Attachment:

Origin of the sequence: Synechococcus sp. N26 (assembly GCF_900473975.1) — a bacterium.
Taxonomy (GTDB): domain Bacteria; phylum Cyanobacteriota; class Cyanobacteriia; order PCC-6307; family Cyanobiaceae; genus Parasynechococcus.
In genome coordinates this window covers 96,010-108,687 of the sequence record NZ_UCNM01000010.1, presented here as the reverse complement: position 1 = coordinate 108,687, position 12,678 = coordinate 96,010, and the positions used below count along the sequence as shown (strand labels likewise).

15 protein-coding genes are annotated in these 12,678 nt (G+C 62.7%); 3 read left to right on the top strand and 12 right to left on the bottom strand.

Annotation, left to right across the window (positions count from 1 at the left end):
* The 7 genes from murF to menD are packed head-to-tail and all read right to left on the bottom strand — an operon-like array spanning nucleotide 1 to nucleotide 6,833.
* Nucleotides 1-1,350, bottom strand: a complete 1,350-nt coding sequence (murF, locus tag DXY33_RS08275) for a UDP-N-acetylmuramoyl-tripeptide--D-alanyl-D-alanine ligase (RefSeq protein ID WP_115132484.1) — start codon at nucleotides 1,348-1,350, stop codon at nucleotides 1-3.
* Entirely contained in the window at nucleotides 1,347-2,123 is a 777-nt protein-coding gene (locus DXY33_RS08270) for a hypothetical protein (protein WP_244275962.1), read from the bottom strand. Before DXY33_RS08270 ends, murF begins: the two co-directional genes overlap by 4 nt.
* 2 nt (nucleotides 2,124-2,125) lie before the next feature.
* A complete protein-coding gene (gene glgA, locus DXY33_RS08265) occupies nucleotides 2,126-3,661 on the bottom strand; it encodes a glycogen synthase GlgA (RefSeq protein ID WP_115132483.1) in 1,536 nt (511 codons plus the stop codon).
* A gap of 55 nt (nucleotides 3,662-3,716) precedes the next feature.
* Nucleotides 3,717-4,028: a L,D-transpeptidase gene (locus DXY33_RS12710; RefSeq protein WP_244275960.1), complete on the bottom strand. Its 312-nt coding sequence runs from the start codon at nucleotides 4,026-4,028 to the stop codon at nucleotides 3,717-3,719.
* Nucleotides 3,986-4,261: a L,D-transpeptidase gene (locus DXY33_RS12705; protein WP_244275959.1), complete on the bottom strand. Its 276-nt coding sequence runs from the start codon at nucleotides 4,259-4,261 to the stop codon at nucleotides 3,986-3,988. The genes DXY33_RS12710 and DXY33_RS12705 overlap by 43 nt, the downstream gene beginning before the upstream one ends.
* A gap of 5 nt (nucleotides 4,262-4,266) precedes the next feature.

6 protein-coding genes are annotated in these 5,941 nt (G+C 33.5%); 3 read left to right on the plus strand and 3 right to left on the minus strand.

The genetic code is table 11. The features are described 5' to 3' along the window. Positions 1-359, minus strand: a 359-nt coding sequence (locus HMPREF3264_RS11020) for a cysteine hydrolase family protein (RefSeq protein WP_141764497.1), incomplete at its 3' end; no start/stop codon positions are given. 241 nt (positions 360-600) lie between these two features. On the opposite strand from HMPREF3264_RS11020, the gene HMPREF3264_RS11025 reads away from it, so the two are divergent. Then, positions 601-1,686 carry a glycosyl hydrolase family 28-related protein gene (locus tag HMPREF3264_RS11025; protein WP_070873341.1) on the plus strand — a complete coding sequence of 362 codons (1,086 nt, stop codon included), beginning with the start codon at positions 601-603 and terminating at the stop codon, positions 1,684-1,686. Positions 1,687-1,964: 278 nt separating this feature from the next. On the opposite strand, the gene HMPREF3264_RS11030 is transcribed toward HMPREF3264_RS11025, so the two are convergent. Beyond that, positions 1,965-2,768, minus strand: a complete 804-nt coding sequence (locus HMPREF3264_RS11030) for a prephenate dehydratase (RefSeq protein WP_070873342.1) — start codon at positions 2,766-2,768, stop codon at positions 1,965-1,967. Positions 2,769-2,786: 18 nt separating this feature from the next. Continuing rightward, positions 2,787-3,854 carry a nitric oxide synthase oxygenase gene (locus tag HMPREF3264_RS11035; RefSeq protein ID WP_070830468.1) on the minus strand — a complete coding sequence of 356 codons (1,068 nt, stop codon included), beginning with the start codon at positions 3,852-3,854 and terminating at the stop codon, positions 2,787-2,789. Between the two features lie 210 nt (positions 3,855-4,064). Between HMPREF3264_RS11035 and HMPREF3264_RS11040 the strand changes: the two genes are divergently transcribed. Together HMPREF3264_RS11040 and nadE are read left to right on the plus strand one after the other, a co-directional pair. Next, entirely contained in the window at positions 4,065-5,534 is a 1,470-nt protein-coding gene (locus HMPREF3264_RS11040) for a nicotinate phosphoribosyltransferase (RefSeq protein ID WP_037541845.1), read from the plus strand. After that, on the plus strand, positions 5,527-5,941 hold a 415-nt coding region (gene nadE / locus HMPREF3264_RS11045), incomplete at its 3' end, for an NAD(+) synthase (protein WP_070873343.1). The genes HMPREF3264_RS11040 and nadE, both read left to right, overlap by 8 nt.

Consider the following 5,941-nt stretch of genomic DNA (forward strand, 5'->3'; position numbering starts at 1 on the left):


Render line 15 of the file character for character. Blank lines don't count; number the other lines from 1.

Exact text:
6 protein-coding genes are annotated in these 5,941 nt (G+C 33.5%); 3 read left to right on the plus strand and 3 right to left on the minus strand.